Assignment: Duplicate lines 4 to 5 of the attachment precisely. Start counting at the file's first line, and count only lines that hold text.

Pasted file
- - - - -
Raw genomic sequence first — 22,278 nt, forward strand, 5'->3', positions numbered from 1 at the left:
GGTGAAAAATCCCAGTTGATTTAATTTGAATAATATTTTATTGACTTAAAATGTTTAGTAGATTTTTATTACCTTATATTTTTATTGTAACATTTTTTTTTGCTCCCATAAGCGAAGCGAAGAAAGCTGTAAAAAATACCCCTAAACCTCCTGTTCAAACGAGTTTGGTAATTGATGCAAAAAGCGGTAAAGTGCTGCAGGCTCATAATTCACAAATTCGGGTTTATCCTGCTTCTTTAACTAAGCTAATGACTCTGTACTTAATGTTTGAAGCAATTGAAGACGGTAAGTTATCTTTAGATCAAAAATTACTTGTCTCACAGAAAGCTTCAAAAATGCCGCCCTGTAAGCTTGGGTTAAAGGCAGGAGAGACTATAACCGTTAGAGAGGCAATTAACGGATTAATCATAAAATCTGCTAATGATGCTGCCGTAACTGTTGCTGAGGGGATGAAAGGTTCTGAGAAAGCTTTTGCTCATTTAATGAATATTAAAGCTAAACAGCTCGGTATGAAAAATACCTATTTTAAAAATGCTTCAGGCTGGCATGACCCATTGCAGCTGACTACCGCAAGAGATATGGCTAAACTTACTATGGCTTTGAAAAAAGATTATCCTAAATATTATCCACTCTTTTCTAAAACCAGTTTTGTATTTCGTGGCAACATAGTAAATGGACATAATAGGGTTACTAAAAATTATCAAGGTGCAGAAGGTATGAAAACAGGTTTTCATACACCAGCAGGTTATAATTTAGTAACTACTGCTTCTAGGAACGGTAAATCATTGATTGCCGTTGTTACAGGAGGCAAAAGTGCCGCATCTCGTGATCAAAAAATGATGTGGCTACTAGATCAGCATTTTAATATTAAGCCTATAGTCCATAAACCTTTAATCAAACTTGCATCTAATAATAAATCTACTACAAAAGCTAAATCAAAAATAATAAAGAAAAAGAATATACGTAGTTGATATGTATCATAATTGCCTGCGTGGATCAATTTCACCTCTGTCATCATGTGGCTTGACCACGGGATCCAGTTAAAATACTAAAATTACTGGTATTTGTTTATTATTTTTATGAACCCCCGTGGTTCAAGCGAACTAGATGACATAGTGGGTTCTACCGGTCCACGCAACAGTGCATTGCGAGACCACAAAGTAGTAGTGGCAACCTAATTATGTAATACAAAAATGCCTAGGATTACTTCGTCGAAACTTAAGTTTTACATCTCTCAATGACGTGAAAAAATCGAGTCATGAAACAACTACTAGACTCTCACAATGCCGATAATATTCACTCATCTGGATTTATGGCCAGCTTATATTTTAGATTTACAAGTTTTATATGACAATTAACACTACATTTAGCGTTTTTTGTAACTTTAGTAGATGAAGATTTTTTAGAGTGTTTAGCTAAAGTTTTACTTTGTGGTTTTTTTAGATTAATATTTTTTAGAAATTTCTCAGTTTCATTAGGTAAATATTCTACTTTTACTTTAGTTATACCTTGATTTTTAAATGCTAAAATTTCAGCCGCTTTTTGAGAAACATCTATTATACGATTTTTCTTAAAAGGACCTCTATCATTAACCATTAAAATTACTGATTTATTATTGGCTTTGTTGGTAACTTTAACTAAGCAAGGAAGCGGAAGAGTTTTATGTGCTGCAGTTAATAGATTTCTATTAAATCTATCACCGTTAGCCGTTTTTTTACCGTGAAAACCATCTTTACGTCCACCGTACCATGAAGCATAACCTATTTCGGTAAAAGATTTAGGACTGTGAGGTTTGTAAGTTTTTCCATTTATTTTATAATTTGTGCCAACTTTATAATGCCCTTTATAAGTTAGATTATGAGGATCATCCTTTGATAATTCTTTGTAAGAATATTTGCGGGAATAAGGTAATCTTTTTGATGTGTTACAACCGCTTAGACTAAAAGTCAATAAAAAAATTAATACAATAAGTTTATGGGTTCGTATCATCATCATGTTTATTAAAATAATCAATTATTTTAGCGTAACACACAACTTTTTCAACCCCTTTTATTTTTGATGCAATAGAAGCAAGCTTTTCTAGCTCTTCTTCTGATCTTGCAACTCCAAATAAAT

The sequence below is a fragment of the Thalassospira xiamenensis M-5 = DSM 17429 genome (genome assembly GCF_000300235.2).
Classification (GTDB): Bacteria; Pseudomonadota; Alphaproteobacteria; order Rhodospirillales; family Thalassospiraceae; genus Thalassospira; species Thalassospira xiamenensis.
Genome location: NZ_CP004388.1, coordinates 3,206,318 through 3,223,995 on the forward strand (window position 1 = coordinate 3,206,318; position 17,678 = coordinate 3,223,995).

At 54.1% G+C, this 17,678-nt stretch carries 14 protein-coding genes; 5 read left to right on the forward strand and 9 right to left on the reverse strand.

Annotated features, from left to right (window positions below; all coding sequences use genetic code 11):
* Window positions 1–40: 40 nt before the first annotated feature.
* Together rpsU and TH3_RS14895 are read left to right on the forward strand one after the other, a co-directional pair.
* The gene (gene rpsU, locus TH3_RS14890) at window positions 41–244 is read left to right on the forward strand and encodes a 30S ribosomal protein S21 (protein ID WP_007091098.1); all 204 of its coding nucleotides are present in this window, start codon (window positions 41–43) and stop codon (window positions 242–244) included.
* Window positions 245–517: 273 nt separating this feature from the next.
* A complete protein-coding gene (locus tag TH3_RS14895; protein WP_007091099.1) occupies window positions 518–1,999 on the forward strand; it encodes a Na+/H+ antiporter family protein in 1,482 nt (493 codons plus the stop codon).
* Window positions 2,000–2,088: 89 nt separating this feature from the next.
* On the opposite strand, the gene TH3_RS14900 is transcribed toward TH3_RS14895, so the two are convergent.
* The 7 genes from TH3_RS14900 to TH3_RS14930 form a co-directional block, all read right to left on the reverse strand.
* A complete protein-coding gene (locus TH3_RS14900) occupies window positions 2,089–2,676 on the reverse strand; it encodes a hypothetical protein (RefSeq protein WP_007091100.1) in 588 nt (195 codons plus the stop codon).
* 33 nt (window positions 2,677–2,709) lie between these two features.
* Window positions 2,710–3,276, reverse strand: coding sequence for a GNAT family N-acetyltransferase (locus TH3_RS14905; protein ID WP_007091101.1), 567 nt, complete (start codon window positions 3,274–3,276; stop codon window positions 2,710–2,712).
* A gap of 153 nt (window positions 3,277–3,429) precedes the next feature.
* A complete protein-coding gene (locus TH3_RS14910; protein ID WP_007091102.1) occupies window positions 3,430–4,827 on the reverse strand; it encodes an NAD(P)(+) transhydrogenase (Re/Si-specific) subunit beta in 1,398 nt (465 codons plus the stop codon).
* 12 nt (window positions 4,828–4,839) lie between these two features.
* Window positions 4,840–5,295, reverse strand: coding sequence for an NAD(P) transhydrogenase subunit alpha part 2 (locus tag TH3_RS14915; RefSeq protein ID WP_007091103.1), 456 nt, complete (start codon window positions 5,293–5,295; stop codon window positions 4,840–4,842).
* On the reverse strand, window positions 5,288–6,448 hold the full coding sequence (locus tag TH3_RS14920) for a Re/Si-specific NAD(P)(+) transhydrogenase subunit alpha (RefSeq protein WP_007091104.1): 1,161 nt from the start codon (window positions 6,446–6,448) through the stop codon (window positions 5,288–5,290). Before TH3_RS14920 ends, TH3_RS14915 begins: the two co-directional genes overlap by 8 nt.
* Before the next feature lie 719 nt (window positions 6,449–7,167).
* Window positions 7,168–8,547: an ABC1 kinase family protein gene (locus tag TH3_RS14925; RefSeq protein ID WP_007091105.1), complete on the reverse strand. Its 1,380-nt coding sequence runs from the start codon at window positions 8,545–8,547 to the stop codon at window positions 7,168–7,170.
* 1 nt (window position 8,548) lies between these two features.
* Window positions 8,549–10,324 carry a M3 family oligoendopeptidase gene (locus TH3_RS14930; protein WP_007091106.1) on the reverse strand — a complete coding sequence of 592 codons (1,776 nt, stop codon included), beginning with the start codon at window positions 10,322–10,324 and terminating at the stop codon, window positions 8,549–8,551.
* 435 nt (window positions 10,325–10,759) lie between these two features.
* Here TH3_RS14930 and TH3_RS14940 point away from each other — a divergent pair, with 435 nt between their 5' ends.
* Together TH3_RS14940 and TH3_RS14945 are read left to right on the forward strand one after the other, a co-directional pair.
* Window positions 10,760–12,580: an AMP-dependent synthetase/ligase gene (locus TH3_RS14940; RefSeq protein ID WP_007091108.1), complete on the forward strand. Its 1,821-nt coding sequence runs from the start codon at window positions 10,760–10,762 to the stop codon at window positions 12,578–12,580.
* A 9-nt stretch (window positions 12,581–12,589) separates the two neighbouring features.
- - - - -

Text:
Classification (GTDB): Bacteria; Pseudomonadota; Alphaproteobacteria; order Rhodospirillales; family Thalassospiraceae; genus Thalassospira; species Thalassospira xiamenensis.
Genome location: NZ_CP004388.1, coordinates 3,206,318 through 3,223,995 on the forward strand (window position 1 = coordinate 3,206,318; position 17,678 = coordinate 3,223,995).